Tuesday, March 6, 2012

Cooking with Bacon

A 'bacon explosion' seems to be the best way to put it.

Bacon recipes are sweeping the web, and not to mention the slew of bacon inspired products:  bacon ice cream, bacon candy, bacon hot sauce, bacon salt, bacon gum.  I almost spit my water out all over my monitor when I read about the bacon fragrance spray.  Really?  Commonly, fast-food chains boast their double bacon burgers, and restaurants are stuffing, topping, and wrapping chicken, steaks, and seafood in bacon.  OH- and (not-so-commonly) those professional chocolate making people (chocolatiers is the correct term, I believe) are sprinkling bacon bits in chocolate bars like they are toffee or nuts. This is designed to encourage the sweet and savory combo of flavors that seems to work so well.  If your response to the sweet and savory comment is 'EW,’ did you ever dredge your bacon or sausage in your waffle syrup remains?  Not so 'ew', now is it?

Bacon has been justified as a good source of omega- 3's (yea- not so much), B vitamins and a multitude of minerals, yet, the American Heart Association still recommends limiting saturated fat to less than 7% of your total calories.


There is no arguing that bacon is a tasty treat, but how do you compensate for all that fat, sodium, and cholesterol? Is there any way for bacon to be part of a healthy diet?  In a revelation myself about bacon, may I suggest using the meat as a flavor agent rather than a main ingredient in your recipes. Yes, bacon is fatty, but utilizing this practice can cut fat, cholesterol, and sodium all while sensibly enjoying a small amount of bacon.

How exactly do I use bacon to my advantage? My top three tips for cooking with pork belly are:

1.) Not all bacon is created equal.
Center-cut bacon is a great choice if you enjoy its crisp smokiness. Because it’s cut from closer to the bone, center-cut bacon has about 20 percent less saturated fat than regular bacon with the same satisfying flavor.  Also choose the flavor smoked versions, like applewood or cob-smoked for more flavor than the typical wood smoked varieties.  Less is more, my friends.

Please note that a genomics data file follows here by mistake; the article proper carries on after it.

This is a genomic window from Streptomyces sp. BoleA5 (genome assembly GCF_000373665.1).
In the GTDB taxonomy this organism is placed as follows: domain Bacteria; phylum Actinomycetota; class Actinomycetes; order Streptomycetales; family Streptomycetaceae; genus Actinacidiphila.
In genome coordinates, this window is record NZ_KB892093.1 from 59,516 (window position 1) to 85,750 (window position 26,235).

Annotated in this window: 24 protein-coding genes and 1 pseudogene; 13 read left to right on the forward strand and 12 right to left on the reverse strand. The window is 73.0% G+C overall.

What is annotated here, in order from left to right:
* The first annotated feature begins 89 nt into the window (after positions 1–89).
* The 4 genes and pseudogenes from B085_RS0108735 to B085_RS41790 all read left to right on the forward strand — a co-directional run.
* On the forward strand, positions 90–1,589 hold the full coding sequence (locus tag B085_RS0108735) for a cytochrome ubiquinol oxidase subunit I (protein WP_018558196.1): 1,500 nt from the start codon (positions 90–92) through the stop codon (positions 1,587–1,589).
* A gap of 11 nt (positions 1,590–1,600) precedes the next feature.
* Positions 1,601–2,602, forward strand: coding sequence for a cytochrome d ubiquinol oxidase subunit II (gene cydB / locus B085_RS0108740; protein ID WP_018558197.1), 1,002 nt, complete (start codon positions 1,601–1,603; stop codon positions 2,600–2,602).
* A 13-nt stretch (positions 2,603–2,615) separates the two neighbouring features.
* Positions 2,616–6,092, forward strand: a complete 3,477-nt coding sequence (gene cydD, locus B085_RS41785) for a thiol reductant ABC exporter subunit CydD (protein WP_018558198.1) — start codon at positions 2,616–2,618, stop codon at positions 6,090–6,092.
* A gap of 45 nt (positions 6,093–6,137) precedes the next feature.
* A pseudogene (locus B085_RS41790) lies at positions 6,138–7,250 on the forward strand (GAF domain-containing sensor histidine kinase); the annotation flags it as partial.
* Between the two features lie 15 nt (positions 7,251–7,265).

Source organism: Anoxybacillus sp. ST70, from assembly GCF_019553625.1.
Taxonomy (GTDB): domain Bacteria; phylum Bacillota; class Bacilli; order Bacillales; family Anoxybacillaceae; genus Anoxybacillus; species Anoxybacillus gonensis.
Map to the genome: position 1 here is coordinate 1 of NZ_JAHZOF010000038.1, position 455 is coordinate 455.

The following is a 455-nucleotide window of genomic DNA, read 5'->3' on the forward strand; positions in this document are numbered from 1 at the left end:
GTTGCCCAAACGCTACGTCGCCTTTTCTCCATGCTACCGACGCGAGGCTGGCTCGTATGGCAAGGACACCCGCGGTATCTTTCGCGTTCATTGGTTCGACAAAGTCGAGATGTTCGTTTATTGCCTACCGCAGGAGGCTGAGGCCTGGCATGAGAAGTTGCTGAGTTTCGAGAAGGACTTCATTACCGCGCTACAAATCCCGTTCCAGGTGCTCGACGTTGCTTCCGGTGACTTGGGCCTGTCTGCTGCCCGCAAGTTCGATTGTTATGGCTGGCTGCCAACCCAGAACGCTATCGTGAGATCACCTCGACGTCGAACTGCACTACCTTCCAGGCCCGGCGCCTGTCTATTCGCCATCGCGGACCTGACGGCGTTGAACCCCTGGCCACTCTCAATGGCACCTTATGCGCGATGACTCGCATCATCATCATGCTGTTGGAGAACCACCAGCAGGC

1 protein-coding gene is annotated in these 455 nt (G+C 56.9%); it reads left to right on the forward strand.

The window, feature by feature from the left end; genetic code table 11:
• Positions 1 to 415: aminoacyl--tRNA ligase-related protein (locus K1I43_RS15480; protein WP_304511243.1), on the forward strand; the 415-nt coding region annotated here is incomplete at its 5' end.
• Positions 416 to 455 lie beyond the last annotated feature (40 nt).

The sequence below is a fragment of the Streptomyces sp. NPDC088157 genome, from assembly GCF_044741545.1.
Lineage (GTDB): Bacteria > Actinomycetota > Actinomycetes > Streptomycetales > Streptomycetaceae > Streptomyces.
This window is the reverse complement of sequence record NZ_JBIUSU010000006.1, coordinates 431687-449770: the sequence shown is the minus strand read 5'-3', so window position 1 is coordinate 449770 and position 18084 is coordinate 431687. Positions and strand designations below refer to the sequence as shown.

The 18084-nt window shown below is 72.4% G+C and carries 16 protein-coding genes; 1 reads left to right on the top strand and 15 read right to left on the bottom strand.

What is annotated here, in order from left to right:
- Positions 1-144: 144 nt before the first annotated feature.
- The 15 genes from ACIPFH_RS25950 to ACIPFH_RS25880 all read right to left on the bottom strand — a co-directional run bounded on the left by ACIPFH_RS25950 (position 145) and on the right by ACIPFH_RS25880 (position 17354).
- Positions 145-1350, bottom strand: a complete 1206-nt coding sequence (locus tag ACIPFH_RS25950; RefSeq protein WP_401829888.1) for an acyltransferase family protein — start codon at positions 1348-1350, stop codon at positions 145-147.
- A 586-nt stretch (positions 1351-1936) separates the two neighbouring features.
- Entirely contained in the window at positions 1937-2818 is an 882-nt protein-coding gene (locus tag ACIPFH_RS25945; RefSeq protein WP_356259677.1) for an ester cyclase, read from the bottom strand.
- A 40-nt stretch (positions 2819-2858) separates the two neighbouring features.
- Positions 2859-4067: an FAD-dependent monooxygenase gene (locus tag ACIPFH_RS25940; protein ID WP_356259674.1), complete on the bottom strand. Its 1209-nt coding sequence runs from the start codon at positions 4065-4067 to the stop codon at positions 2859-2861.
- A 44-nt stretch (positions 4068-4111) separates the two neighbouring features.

2.) Use bacon in bits.
Try topping your dishes with a small amount of crumbled bacon (half a strip, or even less, per serving). Savory, smoky flavor bursts from just a small amount while adding just a gram or so of saturated fat to the entire dish.

3.) Save the drippings. 
If cooking a small amount of bacon to season a recipe, leave a teaspoon or two of the drippings behind in the pan to sauté the onions and garlic, and shrimp, or chicken, letting the bacony flavor profile boom through the whole dish without the booming addition of unhealthy fats.

I've taken all three of my tips and used them in this belly pleasing recipe (not pork belly.. Amber's belly!)  I was halfway jaw-dropped when I took my first bite.  How good could this actually be?  The caramelized onions and bacon-crisped gulf shrimp pair gloriously with a hint of the applewood smoked bacon.

Go now.  Use my tips.  Eat well, while eating bacon.  I give you permission :)

Southern Shrimp & Grits with Cheese and Green Chilies

3 cups non-fat (skim) milk
1 cup organic fat-free chicken broth
1/2 teaspoon salt, divided
1/4 teaspoon black pepper, divided
1 cup uncooked stone ground grits
1/2 cup (2 ounces) shredded Monterey Jack Cheese
1 (4 ounce) block reduced fat cream cheese
1 (4 ounce) can chopped green chilies

4 slices applewood-smoked bacon
1 pound peeled, deveined Gulf shrimp
1 cup thinly vertically sliced white onion
2 cups cherry tomatoes, halved
1 teaspoon hot pepper sauce or chopped chipotle chile, canned in adobo sauce
1/8 teaspoon ground or crushed red pepper

For grits: Combine milk, water, 1/4 teaspoon salt, and 1/8 teaspoon black pepper in a saucepan over medium-high heat. Bring to a simmer; gradually add grits, stirring constantly with a whisk. Reduce heat to medium; cook 4 minutes or until thick, stirring occasionally. Remove from heat; stir in cheeses and chilies.

For shrimp: While grits cook, cook bacon in a large nonstick skillet over medium heat until crisp. Remove bacon from pan, reserving 2 teaspoons drippings; crumble or roughly chop bacon (I prefer the latter- I don't like the greasy feeling on my fingers after crumbling.. prissy girl alert.)  Add shrimp to drippings in pan; cook 2 minutes on each side or until done. Remove shrimp from pan. Add white onion to pan; sauté 1 minute. Stir in bacon, tomatoes, remaining 1/4 teaspoon salt, and remaining 1/8 teaspoon black pepper; sauté 2 minutes, stirring occasionally. Add shrimp, pepper sauce, and red pepper; cook 1 minute or until shrimp are heated. Serve over grits

Nutrition Information: Serves 4 (1 cup grits and 1 1/2 cups shrimp mixture each)
Calories: 491; Fat: 15.3 g; Carbohydrate: 45.9 g; Fiber: 3.4 g; Protein: 41.4

Amber Massey RD, LD
Registered Dietitian
Executive Health Program
Texas Health Harris Methodist Hospital Fort Worth

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